|Publication number||US4406372 A|
|Application number||US 06/375,193|
|Publication date||Sep 27, 1983|
|Filing date||May 5, 1982|
|Priority date||May 5, 1982|
|Publication number||06375193, 375193, US 4406372 A, US 4406372A, US-A-4406372, US4406372 A, US4406372A|
|Inventors||Thomas L. Bell|
|Original Assignee||Bell Thomas L|
|Export Citation||BiBTeX, EndNote, RefMan|
|Patent Citations (7), Referenced by (15), Classifications (8), Legal Events (3)|
|External Links: USPTO, USPTO Assignment, Espacenet|
1. Field of the Invention
The invention relates generally to a display tray for small mercantile items that has particular theft-proof attributes and, more particularly, but not by way of limitation, it relates to an improved form of jewelry tray for theft-proof display of rings and other small mercantile items having a ring structure in association.
2. Description of the Prior Art
The prior art includes numerous types of display trays and cases that are especially adapted for small jewelry items, and some of which include certain locking structure that provides theft-proof capabilities. A patent of particular interest is that to Friedenthal, U.S. Pat. No. 312,835, as patented on Feb. 24, 1885, which teaches a spring-loaded structure wherein a plurality of transverse bars each have a plurality of parallel-aligned pins C, and said transverse bars are closely aligned in pin-locking relationship as urged uni-directionally by springs D. Thus, a ring displayed on one of pins C can be loosed by movement of a respective transverse bar or strip B against the springs D. Another U.S. patent in the name of Seidl, U.S. Pat. No. 683,998 as issued on Oct. 8, 1901, discloses a ring tray arrangement wherein rings are captively retained on selected ones of a plurality of ring-holding fingers E, each of which is hingedly retained along a center line through the tray A. U.S. Pat. No. 507,864 and No. 3,204,774 are of interest only in that they exhibit a theft-proof display feature as each utilizes a removable capture rod which extends through the display device while securing a row of ring items as they are prevented from vertical movement.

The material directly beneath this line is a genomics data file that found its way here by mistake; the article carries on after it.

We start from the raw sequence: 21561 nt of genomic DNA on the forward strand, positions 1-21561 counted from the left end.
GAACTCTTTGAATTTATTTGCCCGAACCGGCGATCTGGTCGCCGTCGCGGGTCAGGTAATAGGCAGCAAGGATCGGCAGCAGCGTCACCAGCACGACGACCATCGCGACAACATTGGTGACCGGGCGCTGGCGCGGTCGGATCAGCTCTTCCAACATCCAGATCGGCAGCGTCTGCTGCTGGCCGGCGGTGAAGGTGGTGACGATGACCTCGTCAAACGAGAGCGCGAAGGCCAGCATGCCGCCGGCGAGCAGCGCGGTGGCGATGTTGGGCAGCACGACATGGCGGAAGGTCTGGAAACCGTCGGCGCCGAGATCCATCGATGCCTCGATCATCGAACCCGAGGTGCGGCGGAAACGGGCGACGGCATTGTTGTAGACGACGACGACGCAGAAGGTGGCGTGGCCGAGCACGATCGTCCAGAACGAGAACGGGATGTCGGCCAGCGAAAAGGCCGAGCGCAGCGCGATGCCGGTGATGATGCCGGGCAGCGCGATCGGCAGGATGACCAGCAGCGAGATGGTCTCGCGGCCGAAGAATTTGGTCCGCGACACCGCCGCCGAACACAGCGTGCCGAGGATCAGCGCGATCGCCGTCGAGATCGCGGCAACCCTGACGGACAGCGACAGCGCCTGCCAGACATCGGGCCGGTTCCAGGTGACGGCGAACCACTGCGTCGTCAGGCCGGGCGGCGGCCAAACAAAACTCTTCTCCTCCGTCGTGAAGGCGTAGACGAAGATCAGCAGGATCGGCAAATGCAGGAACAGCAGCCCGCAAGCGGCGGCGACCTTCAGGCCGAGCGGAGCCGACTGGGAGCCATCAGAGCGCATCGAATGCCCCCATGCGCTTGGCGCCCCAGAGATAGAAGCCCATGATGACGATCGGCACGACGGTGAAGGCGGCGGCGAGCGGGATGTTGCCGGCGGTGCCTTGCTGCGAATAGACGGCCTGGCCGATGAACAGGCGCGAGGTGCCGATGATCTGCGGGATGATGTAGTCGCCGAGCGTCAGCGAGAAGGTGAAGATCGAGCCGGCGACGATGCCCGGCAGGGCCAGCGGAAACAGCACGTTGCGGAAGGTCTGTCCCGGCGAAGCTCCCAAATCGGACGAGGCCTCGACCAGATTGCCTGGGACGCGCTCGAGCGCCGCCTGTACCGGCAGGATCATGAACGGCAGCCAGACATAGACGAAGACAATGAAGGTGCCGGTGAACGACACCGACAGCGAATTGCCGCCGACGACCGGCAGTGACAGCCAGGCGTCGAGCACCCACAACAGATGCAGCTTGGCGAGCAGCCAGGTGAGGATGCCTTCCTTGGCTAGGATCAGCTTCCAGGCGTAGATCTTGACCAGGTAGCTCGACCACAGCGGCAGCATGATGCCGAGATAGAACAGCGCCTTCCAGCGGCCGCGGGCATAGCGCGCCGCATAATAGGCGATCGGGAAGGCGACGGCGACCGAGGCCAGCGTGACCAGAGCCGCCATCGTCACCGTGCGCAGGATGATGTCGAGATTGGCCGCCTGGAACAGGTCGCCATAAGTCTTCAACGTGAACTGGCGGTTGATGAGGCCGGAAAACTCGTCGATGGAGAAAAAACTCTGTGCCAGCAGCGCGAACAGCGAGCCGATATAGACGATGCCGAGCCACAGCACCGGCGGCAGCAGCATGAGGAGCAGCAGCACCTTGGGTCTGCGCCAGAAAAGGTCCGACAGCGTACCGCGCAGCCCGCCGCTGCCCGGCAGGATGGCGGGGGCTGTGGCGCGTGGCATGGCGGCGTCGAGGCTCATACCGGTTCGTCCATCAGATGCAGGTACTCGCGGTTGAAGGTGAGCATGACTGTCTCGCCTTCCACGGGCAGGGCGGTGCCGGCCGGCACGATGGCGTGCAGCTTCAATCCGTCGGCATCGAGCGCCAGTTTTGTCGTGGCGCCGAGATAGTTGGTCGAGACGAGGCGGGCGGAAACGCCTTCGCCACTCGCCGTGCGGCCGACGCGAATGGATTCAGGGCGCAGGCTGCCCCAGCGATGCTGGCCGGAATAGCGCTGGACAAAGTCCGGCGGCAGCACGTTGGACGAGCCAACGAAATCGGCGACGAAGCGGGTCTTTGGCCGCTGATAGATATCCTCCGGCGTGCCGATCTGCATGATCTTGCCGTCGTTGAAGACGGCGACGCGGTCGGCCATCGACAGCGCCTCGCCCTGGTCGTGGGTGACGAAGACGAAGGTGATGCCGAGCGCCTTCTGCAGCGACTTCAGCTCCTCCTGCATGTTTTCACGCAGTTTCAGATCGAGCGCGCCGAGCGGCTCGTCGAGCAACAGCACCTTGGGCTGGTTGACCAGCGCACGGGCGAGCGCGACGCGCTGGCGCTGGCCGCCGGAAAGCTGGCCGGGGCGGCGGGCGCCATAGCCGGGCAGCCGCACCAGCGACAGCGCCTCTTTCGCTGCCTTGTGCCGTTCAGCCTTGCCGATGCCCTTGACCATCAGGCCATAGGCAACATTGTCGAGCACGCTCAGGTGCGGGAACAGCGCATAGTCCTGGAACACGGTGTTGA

The present invention relates to an improvement in secure ring display devices which, through a single turning movement, simultaneously free all rings for removal, replacement, closer observation or the like. The display device consists of a base member having a plurality of parallel base bars secured thereon, each of the bars including a plurality of parallel, generally equally-spaced rod members for receiving the ring or other jewelry item to be displayed. A second plurality of bars, each hingedly connected to the base member, also includes a plurality of generally equally-spaced and parallel rod members, and the hinged bar members are operative to close against the base member with every bar disposed between adjacent pairs of base bars such that the open end of each rod member is proximate an adjacent bar and effectively blocked to prevent removal of a jewelry item. The display device includes locking means as well as support means for enabling selected display and show case attitudes for presentation to the buyer.
Therefore, it is an object of the present invention to provide a ring display tray wherein individual ring items can be displayed in inseparable theft-proof manner.